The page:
A Day Out: The frozen waterfall

Sunday, January 29, 2017

It had to happen sooner or later. Eventually, if I kept at it, there had to be a day when a Bag Baku expedition would end up falling in the tiny, magical intersection on the Tourism Venn Diagram where Spectacular Scenery, Perfect Weather, Interesting Activities, Delicious Food and Good Scheduling all meet. On my first weekend back from the Christmas break I finally hit that sweet spot on a trip to the frozen waterfall at Giriz.

Giriz is a vanishingly tiny village in the north of Baku, not far from the Russian border and well into the southern tip of the Greater Caucasus Mountains. It’s home to just 32 families.

The heart of downtown Giriz. Also the suburbs. And the Business District. And… well you get the idea. The wall in the foreground is constructed partly from rough stone and partly from bricks made with animal dung and straw.

But I’m getting ahead of myself a bit. Back to the beginning, which was at Nizami metro station at 7:30am on my first Sunday back. Unsurprisingly we got a late start because our driver overslept. This turned out to be fine though, because there was a brightly lit caf√© nearby where our small group could sit and have tea and little pastries and warm up while we were waiting. It was a civilised way to start. Once we were underway it was a two hour drive in the minivan to Quba, the small capital city of the northern Quba region of Azerbaijan. And that’s when the real adventure started. Astute Go Stay Work Play Live Readers will recall my friend and fellow adventurer Raul from the rainy trudge up to Chirag Gala (an outing that, while worthwhile, definitely was not an ideal Venn diagram of tourism bliss). Raul came along for this trip too, and had warned that the road between Quba and Giriz was, er, challenging. And he’d warned that in Quba we’d have to leave our comfy minivan and transfer to a much sturdier 4x4 for the trip up the winding mountain track.

Here’s our ride. A 1986 UAZ. The UAZ is a legendary Soviet-designed off-road military vehicle now available to the public. UAZ (pronounced like a word: YOU-az) are renowned for their ruggedness, go-anywhere abilities and ease of repair. And apparently some are still made in Azerbaijan!

Eight of us crammed into the car - two facing towards each other in the far back, four squeezed into the  back seat, and one in the front with the driver. I’ll admit I was nervous about the drive. I’ve heard tales of these mountain drives from others and I had uncomfortable visions of tipping slowly over the side of an unguarded edge or ending up under a sudden rock slide. Obviously that didn’t happen, but I don’t mind saying I now truly understand, deep in my bones, the origin on the phrase “white-knuckle ride”. Luckily it gradually emerged that our driver, who was celebrating his 63rd birthday that very day, grew up in Giriz, moved to Quba thirty years ago, and has been driving this same road, possibly even in the same UAZ, ever since. It was very reassuring. It was also simultaneously reassuring and alarming that he stopped to put on tire chains after we lurched off the main road and onto the track for the last stretch up to Giriz.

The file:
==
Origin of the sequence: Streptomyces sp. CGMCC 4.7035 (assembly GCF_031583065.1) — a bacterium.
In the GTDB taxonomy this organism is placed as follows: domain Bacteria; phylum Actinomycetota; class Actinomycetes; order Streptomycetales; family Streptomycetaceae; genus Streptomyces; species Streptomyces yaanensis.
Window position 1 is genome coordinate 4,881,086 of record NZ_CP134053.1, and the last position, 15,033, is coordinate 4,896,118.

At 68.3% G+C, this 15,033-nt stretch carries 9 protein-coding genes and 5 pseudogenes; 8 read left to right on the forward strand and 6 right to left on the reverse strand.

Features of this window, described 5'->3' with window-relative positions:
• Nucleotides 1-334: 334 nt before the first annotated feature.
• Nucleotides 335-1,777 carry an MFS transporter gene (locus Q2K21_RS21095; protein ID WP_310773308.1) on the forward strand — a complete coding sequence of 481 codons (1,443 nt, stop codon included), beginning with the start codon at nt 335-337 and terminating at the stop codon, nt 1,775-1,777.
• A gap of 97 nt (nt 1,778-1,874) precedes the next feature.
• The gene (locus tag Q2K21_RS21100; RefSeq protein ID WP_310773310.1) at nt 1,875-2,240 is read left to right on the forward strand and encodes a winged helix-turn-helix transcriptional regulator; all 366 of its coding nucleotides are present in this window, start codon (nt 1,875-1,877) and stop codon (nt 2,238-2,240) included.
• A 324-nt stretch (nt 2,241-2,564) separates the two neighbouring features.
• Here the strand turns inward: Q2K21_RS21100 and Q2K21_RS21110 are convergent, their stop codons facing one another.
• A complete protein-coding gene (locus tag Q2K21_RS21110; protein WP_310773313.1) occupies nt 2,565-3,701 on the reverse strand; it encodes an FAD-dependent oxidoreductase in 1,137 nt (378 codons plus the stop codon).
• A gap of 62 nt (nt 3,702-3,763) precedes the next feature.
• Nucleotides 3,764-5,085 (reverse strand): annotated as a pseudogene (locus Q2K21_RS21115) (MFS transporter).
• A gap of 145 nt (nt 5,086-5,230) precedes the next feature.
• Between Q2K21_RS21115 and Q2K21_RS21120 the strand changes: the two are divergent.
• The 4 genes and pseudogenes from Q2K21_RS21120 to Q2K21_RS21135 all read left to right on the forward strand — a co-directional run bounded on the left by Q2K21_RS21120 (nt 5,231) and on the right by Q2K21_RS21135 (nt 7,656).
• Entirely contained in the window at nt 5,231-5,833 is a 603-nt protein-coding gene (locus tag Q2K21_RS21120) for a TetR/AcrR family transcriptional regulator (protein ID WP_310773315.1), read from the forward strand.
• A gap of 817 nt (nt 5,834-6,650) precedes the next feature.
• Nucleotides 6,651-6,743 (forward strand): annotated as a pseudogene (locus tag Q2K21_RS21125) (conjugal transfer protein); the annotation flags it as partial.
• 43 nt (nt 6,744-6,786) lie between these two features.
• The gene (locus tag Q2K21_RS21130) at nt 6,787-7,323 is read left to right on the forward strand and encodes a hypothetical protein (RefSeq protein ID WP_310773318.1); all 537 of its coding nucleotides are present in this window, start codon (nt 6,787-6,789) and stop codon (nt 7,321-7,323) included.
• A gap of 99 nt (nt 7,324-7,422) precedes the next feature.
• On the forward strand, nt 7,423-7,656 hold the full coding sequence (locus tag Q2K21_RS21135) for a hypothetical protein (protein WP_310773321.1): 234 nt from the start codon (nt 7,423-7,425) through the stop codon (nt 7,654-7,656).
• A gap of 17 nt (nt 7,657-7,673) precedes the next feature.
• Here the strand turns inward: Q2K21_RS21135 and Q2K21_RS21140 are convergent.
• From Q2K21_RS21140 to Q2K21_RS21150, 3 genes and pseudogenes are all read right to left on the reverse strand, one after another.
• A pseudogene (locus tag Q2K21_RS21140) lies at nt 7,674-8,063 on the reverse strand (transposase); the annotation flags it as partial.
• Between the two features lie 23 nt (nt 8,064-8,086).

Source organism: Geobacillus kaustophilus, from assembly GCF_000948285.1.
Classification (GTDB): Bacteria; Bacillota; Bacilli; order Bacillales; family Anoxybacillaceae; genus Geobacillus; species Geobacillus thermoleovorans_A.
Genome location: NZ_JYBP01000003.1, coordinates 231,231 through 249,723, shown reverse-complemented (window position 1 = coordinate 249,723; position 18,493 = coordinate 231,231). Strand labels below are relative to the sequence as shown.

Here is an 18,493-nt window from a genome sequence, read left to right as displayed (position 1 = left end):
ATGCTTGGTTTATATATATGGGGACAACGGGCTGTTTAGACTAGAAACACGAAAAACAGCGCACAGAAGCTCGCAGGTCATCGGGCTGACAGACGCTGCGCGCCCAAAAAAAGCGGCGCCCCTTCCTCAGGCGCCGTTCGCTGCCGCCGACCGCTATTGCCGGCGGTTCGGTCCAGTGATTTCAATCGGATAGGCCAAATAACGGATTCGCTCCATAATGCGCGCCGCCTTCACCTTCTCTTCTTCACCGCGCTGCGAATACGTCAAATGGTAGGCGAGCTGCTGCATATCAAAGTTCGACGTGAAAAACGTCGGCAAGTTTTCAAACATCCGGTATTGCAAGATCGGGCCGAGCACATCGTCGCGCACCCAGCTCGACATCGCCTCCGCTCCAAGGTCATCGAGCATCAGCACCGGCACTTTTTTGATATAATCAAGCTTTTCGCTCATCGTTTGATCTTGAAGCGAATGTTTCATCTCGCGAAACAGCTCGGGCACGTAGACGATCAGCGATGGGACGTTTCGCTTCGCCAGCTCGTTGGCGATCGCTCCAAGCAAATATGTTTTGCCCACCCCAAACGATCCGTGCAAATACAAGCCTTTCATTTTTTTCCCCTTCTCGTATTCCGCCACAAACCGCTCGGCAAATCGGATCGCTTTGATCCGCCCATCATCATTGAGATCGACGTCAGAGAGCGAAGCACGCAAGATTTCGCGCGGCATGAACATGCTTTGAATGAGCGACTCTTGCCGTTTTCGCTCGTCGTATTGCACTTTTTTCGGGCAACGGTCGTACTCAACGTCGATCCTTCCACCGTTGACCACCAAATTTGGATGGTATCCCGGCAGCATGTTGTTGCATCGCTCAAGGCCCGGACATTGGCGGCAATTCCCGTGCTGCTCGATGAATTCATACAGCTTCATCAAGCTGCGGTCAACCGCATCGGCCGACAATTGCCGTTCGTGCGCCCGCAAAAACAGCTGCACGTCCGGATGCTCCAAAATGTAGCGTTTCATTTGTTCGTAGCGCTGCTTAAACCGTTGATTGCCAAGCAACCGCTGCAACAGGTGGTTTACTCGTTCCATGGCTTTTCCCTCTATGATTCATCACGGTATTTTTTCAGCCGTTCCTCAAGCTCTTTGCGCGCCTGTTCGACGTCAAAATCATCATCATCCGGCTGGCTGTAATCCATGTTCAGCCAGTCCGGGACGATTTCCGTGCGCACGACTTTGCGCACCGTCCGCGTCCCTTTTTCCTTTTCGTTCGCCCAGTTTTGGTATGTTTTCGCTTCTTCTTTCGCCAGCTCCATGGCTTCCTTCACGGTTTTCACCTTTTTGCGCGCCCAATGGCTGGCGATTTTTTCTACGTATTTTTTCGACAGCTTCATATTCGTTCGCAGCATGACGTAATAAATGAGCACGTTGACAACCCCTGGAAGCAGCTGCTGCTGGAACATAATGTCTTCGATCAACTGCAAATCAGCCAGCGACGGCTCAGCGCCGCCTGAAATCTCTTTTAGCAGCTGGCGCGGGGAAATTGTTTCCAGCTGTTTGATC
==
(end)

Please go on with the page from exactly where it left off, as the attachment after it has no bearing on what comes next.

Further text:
Stopping for the tire chains. As you might be able to tell from the photos so far, the weather was stunning. Perfectly clear blue sky with temperatures hovering just above freezing, but feeling much warmer in the strong sunshine. The only thing missing was the sunglasses forgotten on my desk back at the hotel, which is why most photos of me on the trip are decidedly squinty-looking.

As we finally rolled into Giriz, we saw an old gentleman waking up the road who turned out to be our driver’s 83 year old father, who still lives in the village with his mother. We also saw and waved to his mom in the distance who was busy with some outdoor chore near the family home. We, on the other hand, proceeded to a different family home where our guide Sabina had arranged for us to have lunch before we started the hike to the waterfall.

Here’s a not-great shot of the house - the two-story job on the left. With no plumbing inside, the family’s water source is the constantly trickling, icy flow of mountain run-off from the pipe in the foreground, dropping into a battered, flat metal basin, then overflowing and draining away. There was a bar of soap on the big rock.

The houses are constructed with thick walls from the same blocks of porous yellow stone that is the basic building material in Azerbaijan. And though the house had several rooms and a whole upstairs, all the activity was in the room with the stove. There was no furniture, but the floor was covered in layers of carpets and pillows. (“Where is my carpet, there is my home”) The walls were hung with coloured fabrics, and it was warm and welcoming. And there was a feast laid out on a big plastic tablecloth on the floor

There’s so much in this photo. The mom, wearing a traditional head covering that she’s probably worn every day of her adult life. Behind her is a high table with a two burner hotplate and an old electric counter-top oven, though all the cooking that day was done on the woodstove. Two of the men of the house, also very traditionally dressed. And the little boy, who never budged from his warm cushions, but often played with the remote control for the tv that was on constantly in the back corner. And the food! Homemade salty sheep milk cheese, plates of pink salt-pickled cabbage, and bread for days. Of course we also had a plov made with rice, lamb and dried fruit. And tea. Endless tea, with ample cubes of sugar.